clock menu more-arrow no yes

Filed under:

32 Seasons of zMLE

New, 10 comments

At Baseball Think Factory, Dan Szymborski has made available for download three decades of minor league to major league translations (he calls them zMLE). You may recognize his name as the brains behind the ZiPS projection system. You can find the spreadsheets and a discussion of his number crunching here.

It's pretty fun to go through and look at the numbers of Brewers minor leaguers who never got a shot in the big leagues.

Steve Scarborough was an organizational shortstop for seven years in the system and somehow managed to quit playing without stumbling into a hitting coach job. I only knew of him because I saw a player with a really long name listening intently to Ned Yost during a spring training special a few years back. Now I can see just how his stats would have translated into the majors:

Year Team Level AVG/OBP/SLG zMLE
1999 Helena
Ogden
R
R
.303/.402/.507 None
2000 Beloit A .241/.323/.316 .227/.289/.281
2001 High Desert A+ .255/.335/.412 .219/.282/.306
2002 Huntsville
Indianapolis
AA
AAA
.265/.358/.418 .227/.303/.370
2003 Indianapolis AAA .241/.290/.388 .214/.264/.352
2004 Indianapolis AAA .246/.342/.383 .224/.319/.349
2005 Nashville AAA .255/.323/.413 .237/.293/.368

Okay, so I guess there's a reason he never made it to the big leagues. But still, how cool is it that this sort of thing is out there?

Some other players of interest are after the jump.

Tony Zuniga was a career minor leaguer when the Brewers picked him up in 2005. He started the season in Huntsville and wasn't particularly impressive in the first two months of the season, hitting only .258/.321/.342 in just over 200 plate appearances. He was promoted to Nashville when veteran Kevin Orie was released. Zuniga took off, hitting .323/.376/.472 in 255 plate appearances. As you might expect, his zMLEs were night and day as well:

AA zMLE: .247/.299/.335 --- AAA zMLE: .285/.329/.410

Odd years were Zuniga's favorite seasons, I guess, as he had even more impressive campaigns in AAA in 2001 and 2003:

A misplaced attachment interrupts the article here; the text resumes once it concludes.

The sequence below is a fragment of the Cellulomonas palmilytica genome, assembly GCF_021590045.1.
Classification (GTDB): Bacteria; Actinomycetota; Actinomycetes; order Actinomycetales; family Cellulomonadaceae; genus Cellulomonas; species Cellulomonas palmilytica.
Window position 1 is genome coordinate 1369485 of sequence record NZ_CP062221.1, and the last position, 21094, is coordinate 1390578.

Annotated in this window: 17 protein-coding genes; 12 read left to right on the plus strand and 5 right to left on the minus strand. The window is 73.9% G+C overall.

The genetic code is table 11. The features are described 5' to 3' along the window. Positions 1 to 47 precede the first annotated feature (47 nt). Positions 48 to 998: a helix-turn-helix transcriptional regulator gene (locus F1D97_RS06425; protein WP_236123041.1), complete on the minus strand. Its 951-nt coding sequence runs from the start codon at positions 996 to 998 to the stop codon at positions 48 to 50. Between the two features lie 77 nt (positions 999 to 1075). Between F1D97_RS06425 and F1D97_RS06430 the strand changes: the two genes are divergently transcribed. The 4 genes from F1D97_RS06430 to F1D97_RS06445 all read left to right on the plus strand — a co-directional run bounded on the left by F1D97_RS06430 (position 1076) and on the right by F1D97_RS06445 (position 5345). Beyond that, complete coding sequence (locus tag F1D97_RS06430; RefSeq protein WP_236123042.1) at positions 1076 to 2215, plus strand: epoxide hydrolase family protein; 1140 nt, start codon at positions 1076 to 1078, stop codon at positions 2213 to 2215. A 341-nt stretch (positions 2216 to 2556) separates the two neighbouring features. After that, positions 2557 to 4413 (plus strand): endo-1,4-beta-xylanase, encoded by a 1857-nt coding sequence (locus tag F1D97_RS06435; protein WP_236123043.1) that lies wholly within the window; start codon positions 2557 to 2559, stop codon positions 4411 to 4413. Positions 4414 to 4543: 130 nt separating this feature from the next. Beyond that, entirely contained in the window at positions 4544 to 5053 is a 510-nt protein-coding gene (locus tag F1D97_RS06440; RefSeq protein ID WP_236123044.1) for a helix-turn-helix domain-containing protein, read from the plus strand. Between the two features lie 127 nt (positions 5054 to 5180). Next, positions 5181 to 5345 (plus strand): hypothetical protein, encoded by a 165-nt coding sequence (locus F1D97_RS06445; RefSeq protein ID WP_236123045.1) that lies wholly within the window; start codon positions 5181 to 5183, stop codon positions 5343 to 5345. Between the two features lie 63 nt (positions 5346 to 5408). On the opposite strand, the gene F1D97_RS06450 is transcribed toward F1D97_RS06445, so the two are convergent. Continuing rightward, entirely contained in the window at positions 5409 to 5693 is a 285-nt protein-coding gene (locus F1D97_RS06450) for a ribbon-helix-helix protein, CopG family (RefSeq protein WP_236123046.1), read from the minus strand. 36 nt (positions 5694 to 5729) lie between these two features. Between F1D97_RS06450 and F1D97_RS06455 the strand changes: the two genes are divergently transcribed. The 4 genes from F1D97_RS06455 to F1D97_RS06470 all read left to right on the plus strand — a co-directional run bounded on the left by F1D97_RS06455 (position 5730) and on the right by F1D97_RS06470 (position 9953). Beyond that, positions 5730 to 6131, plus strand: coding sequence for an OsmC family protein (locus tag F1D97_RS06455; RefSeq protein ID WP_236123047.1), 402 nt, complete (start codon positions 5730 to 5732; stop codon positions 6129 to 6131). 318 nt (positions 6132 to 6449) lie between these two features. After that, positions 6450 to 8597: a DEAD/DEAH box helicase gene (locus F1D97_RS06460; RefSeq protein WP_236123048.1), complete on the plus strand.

2001 AAA: .271/.363/.504 ---> .258/.342/.403
2003 AAA: .295/.362/.510 ---> .270/.334/.464

In 2001, he was behind the 3B triumvirate of Russ Davis, Ramon Martinez, and Pedro Feliz in San Francisco. In 2003, he was behind a sophomore-slumping Eric Hinske. The 2005 Brewers had Russell Branyan, Bill Hall, and Jeff Cirillo manning the hot corner. It's kind of disappointing that Zuniga couldn't get a cup of coffee in one of those seasons. He played in the Mexican League in 2006 and then disappeared, having never appeared in the majors.

Derek Hacopian was an offensive force both in college and in the low minors. After three seasons hitting home runs in the Indians chain, injury limited him to only 79 plate appearances in 1994. Already 25 and having never appeared above A ball, he was roster filler for the Beloit Snappers in 2005. He hit 23 home runs and generally made Midwest League pitchers miserable that year, hitting only .324/.407/.552. His zMLE for that year was .279/.341/.441 - pretty good for someone in A ball, even if he was old for the league. His reward was being traded to the Tigers for reliever Kevin Wickander. Unfortunately for Hacopian, the Florida State League dampened his numbers and he was done in the minors after 1996.

Have you ever heard of a guy named Cheol-Sun Bak? How about Chel-Soon Park or Chel Sun Park? He was the first South Korean signed by a major league team - your very own Milwaukee Brewers. They signed him following a 1979 Korean-American baseball tournament and Park spent two seasons in the Milwaukee system before returning to Korea and having a crazy 24-4, 1.84 ERA season in the Korean Baseball Organization. Hampered by injuries, he never again came close to those numbers but pitched until 1996.

He threw only 32 1/3 innings in A ball in 1980, so there's not much to go on, but he still had a nice zMLE for a guy crossing an ocean: 3.03 ERA with 32 hits allowed, 9 walks, and 16 strikeouts. In 1981, he struggled as a starter at both Class A Stockton and Class AA El Paso and the Brewers let him go at the age of 25. It's interesting to think about what could have been if the Brewers had spent more time developing him, but you can't argue with their results in those years. Despite Jeff Sackmann's best efforts, the Brewers have yet to have a Korean player appear in a major league game (unless you count Tommy Phelps, born in Seoul).

Obviously there are many, many, many things you can do with a spreadsheet like this. These are just a few names that caught my eye right off the bat. I encourage you to download the info, peruse it yourself, and see if you can find  anything interesting.